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With all the latest news about data breaches and how companies are using people’s personal data for advertising, this has a lot of consumers worried and demanding change. One of those changes is the European Union General Data Protection Regulation or GDPR. This new law is replacing the 1995 European Data Protection Directive. GDPR aims to bring all the EU member states under one umbrella by enforcing a single data protection law. It’s not just European marketers that must be compliant but any company that deals with data of European residents. GDPR is intended to put guidelines and regulations on how data is processed, used, stored or exchanged.

Under GDPR, companies that collect third-party data are required to revamp their processes for collecting personal information, and consumers are allowed to opt out. Marketers are increasingly focusing on first-party data practices that ask consumers to explicitly fork over their own information—think email signups, mobile app downloads, and comments. The new GDPR legislation can be broken down into 3 stages of compliance: Data Collection, Data Storage, and Ending the Relationship.

Data Collection

One of the important purposes of the GDPR was to create more transparency between the organizations that collect and control data, and the people whose data is collected. This means that organizations that attract people and want to collect data needed to clearly communicate what the data is used for in plain English. The individual must first give their clear consent to collect data and also be told about their rights to withdraw consent.

Additionally, organizations can only collect the minimum amount of data to meet the intended purpose. For example, if a website wants to collect data to turn visitors into leads, they can only collect the minimum information that is adequate and relevant to achieve this purpose of collection. Anything unnecessary or excessive will constitute a breach.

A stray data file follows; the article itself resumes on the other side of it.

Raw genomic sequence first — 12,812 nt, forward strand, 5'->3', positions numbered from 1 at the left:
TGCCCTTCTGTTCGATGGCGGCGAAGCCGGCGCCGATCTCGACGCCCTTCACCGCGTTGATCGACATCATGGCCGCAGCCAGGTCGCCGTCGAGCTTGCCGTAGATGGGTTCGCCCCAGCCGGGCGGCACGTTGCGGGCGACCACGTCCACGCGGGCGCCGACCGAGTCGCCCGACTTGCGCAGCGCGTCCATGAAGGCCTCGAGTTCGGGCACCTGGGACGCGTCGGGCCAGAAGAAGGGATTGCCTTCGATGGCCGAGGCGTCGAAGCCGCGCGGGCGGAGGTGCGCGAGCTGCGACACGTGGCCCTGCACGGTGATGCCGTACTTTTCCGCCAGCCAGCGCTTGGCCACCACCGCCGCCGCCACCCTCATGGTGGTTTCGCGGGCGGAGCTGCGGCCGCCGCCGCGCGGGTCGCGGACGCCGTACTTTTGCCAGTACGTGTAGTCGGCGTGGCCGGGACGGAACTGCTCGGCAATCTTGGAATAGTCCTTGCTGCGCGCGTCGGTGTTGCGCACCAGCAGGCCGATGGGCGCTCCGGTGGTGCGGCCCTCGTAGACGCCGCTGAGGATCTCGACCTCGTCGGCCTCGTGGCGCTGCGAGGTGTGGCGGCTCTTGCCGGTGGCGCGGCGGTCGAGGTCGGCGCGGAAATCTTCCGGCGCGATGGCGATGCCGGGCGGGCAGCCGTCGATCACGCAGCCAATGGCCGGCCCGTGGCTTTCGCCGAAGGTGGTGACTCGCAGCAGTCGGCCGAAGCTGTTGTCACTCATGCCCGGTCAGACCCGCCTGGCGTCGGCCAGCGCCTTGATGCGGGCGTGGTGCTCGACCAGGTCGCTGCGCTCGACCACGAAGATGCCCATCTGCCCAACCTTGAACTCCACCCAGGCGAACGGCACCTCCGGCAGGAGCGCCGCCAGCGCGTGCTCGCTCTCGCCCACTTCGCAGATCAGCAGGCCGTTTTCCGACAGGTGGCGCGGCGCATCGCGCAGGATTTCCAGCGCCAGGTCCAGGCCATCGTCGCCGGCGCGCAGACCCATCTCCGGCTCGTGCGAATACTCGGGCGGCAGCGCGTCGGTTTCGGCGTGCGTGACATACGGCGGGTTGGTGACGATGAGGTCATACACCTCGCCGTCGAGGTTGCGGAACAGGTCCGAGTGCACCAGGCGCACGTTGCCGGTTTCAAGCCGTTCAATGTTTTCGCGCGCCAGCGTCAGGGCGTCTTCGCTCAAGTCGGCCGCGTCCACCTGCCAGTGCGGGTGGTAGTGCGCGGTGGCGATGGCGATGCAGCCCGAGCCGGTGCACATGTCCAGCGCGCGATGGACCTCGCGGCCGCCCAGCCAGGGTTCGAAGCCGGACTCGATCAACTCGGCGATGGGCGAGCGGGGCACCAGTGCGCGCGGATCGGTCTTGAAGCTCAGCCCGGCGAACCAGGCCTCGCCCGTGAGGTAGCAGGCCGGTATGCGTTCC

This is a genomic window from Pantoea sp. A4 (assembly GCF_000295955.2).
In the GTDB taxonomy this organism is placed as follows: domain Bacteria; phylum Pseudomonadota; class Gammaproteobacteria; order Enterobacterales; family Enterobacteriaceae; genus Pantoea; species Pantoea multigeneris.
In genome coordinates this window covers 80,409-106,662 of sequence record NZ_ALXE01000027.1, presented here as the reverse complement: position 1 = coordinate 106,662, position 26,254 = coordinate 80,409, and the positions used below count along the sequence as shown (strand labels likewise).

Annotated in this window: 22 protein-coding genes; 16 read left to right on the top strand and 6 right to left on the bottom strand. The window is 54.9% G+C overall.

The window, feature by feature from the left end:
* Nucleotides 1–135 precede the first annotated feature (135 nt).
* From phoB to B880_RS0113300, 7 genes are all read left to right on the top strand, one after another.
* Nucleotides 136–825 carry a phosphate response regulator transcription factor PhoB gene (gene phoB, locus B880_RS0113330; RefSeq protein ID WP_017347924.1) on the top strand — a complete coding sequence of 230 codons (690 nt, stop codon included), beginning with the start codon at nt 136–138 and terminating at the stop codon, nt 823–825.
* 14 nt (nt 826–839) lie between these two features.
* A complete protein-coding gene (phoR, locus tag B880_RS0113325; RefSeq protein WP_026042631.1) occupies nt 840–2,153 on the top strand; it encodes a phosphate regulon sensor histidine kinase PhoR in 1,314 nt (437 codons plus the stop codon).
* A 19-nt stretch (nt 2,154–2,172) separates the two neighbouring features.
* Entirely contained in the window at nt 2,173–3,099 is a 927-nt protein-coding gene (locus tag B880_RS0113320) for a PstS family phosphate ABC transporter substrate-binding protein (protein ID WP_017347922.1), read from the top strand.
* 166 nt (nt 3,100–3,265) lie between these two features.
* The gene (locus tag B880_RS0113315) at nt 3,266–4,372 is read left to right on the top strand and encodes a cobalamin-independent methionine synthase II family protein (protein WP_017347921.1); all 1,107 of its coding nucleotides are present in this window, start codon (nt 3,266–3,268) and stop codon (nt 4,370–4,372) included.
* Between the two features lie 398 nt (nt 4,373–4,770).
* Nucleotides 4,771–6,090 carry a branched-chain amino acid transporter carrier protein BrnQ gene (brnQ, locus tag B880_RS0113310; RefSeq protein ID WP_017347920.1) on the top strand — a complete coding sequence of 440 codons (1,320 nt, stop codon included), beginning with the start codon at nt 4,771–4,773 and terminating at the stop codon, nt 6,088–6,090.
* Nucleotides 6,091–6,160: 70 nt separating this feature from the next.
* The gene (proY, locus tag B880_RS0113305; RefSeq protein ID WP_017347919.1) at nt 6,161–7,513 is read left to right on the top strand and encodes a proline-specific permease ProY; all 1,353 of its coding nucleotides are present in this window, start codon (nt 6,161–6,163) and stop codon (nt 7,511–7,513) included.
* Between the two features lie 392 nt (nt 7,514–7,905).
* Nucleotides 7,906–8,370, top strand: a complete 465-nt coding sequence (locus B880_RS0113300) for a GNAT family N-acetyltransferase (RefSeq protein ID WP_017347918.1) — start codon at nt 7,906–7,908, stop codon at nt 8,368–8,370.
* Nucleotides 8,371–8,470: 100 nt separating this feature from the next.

Data Storage

Organizations can only collect and store the data that was provided with explicit consent.  for the specified purposes. If they plan to transfer or share the data with another company, they need to ensure they have consent from the person before the information can be shared.

Furthermore, companies must ensure they have adequate security systems to store the data. Protecting it from loss, alteration, access; going as far as using pseudonymization or anonymization to protect the data. Users are now able to ask companies at any time to correct, update, or remove their data.

End of the Relationship

Finally, once a relationship has reached its end, organizations must have a clear data retention policy in place which outlines how long they will retain that individual’s information, keeping in mind there are laws or regulations that require the data to be held for specific periods. Users are able to request the deletion of their data at any time and the organization must comply with the request. Not only deleting the data from their own systems, but also any downward vendors’ systems who are processing the data.

Conclusion

As marketers, we should look at GDPR as an opportunity to rebuild consumer trust, these new industry regulations should not impede our progress. For advisors, this means ensuring that every member on the list has opted-in and is ready to engage. This will reset the balance between brand and audience by giving consumers more control, directing technology to be employed for more noble uses and compelling marketers to interact with consumers in more meaningful ways that create positive sentiment and ultimately restore trust. We strongly believe that enterprise marketers and advisors should be made aware of these changes, and to work together in to better communicate with their European contacts. After all, trust is what marketing should be about.

Four Advisor Personas Enterprise Marketers Need to Be Aware Of